Lector’s Challenge:  To continue reading as a mother to her children.

25 seconds

You know the time.

  • All the readings today seem to be about time; not the time of day but rather the decisive time of our life.

 

16 seconds

It is the hour now for you to awake from sleep 

  • The apostle treats his listeners like children aroused from their afternoon nap.  Let me take the cue, speaking gently and musically.

51 seconds

Our salvation is nearer

  • We think we are getting older each day, a little closer to death, further from our day of birth.  The church always celebrated the birthdays of its saints on the day they met the Lord.  In a sense, we are getting younger with each passing day!
  • The reading is filled with references to light and day.

Give this reading a straightforward but emphatic proclamation. Contrast “darkness” and “light” in your tones of voice. There’s nothing hidden here. It’s all out front, and of life-and-death importance. – Warnusz

Let us conduct ourselves properly as in the day 

  • It is also filled with purpose.  God’s calendar is not a neutral machine like ours, witnessing equally to savagery and compassion.  We already have seen the flow toward peace in the prophet.  Here we are taking charge of events, throwing offconductingputting on.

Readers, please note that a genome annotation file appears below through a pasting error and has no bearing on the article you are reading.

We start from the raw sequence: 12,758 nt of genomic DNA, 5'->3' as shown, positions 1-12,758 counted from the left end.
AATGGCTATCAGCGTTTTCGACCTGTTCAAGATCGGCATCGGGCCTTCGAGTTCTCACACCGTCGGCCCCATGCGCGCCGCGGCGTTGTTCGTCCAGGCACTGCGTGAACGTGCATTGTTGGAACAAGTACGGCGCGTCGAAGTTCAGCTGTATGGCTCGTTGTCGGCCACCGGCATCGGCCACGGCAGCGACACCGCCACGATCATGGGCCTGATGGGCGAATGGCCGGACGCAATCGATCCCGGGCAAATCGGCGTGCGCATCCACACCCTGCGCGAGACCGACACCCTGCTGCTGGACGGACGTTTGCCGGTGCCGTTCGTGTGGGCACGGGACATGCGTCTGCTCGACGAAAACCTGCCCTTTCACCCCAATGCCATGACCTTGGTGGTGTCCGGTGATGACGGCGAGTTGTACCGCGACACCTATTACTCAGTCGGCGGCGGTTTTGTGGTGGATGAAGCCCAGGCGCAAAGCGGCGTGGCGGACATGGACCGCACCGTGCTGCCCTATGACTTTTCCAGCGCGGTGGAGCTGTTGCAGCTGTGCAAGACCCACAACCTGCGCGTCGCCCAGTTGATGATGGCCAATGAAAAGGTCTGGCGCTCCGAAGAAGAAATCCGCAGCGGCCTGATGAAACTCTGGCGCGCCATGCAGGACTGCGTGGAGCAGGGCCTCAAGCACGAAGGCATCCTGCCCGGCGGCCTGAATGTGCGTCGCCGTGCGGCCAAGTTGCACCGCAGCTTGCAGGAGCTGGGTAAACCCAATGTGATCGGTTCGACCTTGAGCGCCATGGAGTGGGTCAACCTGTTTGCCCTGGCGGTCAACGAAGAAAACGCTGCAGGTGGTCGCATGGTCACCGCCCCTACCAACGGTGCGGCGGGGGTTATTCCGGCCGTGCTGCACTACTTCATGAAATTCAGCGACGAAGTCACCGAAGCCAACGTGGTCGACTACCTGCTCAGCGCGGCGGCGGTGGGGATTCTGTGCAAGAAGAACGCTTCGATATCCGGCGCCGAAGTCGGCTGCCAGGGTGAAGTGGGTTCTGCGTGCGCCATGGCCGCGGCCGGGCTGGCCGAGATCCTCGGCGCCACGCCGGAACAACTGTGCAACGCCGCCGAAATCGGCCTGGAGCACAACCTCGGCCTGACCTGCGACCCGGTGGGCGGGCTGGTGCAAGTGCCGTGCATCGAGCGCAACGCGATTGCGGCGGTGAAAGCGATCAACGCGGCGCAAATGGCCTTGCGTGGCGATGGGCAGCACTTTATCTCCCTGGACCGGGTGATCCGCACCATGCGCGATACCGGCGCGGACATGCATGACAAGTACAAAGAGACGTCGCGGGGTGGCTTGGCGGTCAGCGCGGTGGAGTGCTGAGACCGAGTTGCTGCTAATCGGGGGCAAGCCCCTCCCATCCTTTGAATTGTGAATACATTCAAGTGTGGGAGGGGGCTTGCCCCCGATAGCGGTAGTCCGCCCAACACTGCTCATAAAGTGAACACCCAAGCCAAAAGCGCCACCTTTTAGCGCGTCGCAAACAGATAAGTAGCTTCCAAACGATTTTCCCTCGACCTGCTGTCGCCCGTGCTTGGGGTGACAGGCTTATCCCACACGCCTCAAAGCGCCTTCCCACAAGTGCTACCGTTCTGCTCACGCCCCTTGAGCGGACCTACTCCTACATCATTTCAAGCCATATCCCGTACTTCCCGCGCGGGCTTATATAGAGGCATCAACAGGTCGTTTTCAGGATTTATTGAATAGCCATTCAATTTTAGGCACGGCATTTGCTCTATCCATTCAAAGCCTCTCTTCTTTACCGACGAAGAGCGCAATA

Not in orgies… rivalry and jealousy.

  • These are the actions that destroy community, and we are hungry for community in the church.  Read them more in a reminding tone than in condemnation.

Avoid a hectoring or lecturing tone in this reading: it is more like the whispered urging of a friend, encouraging us with a hopeful promise. Yes, there are things that we must put right, but only because it is worth it! Be careful with the pronunciation of the words promiscuity and licentiousness. – Salford Diocese”

31 seconds

Put on the Lord Jesus Christ

  • While the phrase is very familiar, it is not so easy to read.  Let me imagine children dressing up for church.  I need to rehearse it so that my tone of voice rises throughout, to the final words “Jesus Christ.”redemption, the forgiveness of sins
  • The expression “put on the Lord Jesus Christ” is an interesting image. Don’t rush over it. – Warnusz

 

From Word to Eucharist

We are coming to the end of the church year.  Let us approach one another as we approach the table of the Eucharist, without our possessions or our pretensions, in an unbroken and simple line.